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5 Questions with ARTHOUSE Meath

Posted on May 16 2017


Here at CultureLabel, we want you to know as much as possible about our artists and artisans.
We met with ARTHOUSE Meath to discuss the charity and the amazing way they use art to support adults with severe epilepsy, learning and physical difficulties.


Tell us about how ARTHOUSE Meath began.

 Founded by Becky Sheraidah in 2005 and based in Godalming, Surrey, ARTHOUSE Meath is a thriving non-profit business that now boasts over 300 stockists internationally, and has worked with such names and brands as Fat Face, Lush, Oxfam, Scribbler and the Royal Academy of Arts.

 In 1999 Becky started to run workshops for adults with severe epilepsy, learning and physical difficulties.

“They didn’t have much belief in themselves and their skills were not recognised, just because they needed 24-hour care. They were colouring in someone else’s drawing or sticking tissue on paper, all of which was thrown away at the end of the day. I felt we could easily make a change.

“Each person’s unique style came with a fresh, raw, honest feel, a style which I knew mainstream artists were striving to achieve. I knew there was room for this work in the marketplace. I knew people would want it in their homes.”

The majority of ARTHOUSE Meath artists are residents of the Meath Epilepsy Trust, a charity offering housing and support services for people aged 19 and over living with severe epilepsy, learning and physical difficulties. In 2005, the Trust accepted Becky’s proposal and funded the foundation of ARTHOUSE Meath.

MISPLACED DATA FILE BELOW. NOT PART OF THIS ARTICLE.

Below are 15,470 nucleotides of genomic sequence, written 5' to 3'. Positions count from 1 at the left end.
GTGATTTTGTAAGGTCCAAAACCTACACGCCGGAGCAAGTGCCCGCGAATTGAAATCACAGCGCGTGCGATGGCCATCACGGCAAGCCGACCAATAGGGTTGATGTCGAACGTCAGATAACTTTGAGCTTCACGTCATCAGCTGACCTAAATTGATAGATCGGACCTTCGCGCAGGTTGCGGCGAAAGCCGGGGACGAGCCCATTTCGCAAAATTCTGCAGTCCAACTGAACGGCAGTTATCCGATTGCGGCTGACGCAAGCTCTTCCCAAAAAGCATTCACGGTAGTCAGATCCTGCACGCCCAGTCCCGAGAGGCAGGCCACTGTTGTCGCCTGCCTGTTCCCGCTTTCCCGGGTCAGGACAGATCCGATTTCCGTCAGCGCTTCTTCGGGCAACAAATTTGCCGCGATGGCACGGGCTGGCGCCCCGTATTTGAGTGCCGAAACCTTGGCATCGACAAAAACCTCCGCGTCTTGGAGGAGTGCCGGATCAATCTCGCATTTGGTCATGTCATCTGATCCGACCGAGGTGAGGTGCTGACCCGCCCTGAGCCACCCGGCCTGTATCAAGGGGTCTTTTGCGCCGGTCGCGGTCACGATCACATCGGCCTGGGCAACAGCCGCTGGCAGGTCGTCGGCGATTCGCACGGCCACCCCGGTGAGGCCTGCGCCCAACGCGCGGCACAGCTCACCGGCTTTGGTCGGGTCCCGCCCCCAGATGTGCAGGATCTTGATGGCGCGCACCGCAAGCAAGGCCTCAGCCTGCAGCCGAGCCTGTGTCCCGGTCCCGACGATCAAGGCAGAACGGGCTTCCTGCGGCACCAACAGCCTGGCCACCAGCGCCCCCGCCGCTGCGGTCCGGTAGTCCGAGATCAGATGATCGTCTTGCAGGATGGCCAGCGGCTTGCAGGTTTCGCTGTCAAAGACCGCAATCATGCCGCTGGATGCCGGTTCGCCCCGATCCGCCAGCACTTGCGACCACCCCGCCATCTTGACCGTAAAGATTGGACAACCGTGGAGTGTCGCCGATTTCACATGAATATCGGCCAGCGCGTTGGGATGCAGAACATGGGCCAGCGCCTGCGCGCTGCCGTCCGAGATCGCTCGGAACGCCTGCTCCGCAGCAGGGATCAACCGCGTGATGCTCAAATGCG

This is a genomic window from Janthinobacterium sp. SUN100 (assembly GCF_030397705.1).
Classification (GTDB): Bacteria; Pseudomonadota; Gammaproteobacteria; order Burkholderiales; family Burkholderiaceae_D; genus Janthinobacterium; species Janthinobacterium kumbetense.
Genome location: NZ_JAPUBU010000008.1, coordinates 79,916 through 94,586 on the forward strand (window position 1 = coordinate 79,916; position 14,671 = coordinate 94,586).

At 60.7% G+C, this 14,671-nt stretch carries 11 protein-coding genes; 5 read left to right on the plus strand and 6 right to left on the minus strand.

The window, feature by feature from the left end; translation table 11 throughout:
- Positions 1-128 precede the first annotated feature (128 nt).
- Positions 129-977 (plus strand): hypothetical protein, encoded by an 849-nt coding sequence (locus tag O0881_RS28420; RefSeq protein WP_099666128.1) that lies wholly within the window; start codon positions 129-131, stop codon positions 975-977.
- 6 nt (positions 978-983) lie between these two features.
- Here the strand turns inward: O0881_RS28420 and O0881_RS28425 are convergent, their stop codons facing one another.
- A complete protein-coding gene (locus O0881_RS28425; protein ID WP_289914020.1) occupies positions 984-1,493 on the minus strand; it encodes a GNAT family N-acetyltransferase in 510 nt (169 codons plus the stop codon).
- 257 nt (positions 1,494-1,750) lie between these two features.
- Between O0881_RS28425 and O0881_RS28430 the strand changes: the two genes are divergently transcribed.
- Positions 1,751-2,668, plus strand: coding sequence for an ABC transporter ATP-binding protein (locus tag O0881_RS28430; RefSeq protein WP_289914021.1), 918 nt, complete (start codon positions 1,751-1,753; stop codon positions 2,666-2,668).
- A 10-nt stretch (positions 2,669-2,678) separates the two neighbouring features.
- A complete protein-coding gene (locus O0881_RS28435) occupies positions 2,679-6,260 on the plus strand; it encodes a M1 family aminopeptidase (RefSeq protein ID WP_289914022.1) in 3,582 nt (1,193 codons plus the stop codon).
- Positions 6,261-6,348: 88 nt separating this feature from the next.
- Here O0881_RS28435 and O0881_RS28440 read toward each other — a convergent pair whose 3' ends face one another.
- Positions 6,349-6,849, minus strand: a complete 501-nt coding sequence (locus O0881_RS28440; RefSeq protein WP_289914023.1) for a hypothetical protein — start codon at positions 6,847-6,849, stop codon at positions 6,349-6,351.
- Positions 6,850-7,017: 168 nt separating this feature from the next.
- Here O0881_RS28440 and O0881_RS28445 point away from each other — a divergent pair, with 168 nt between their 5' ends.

Can you explain why freedom of expression is so important to the artists you work with?

 Many of the artist’s verbal communication may be limited, so having the ability and opportunity to create artworks provides a source of communications that is not restrictive. The artworks produced tells the story of talent and skill, qualities that are sometimes overlooked in people living with disabilities. The artwork gives a voice to the artists saying ‘I can, I am!’


What inspires the artists?

Hear from the artists themselves:

 Art is therapeutic, I have always found it therapeutic and also love the tea that Matt makes on a Friday session. I love seeing my artwork being sold and it makes me very proud when someone buys it. I feel very independent when I come to ARTHOUSE as I can be creative.  Elanor Sinden

It makes me feel so good when I see my work being sold.  Karen Brown

 I have a real passion for creating anything that involves making artwork. Whenever I have these ideas I’ll always have a go at creating them. I have always looked for similar people who have the same issues and it’s been great to meet and work with so many other similar people at ARTHOUSE. The best thing is someone going ‘WOW’ when they see it or hearing how much they love my work.  Amy Sherratt



What has been ARTHOUSE Meath’s finest moment so far?

The finest moments are always the artists meeting the people who buy their work. The artist recognising that their skills are truly valued and having a great sense of achievement is vital. Many tear jerking moments have happened when an artist painting or design sells when the artist is actually present – that moment is always so special.


Do you have any projects you are working on right now that you can tell us about?

The future aim is to offer more people more opportunity and become a household name in order to change attitudes and help people to feel integrated, accepted and respected.

There are lots of exciting projects and designs in the making! Look out for Rainbow Shark Popping Candy Milk Chocolate, Panda Mint Chocolate and a brand new toiletries range.


 Shop the ARTHOUSE Meath range here.





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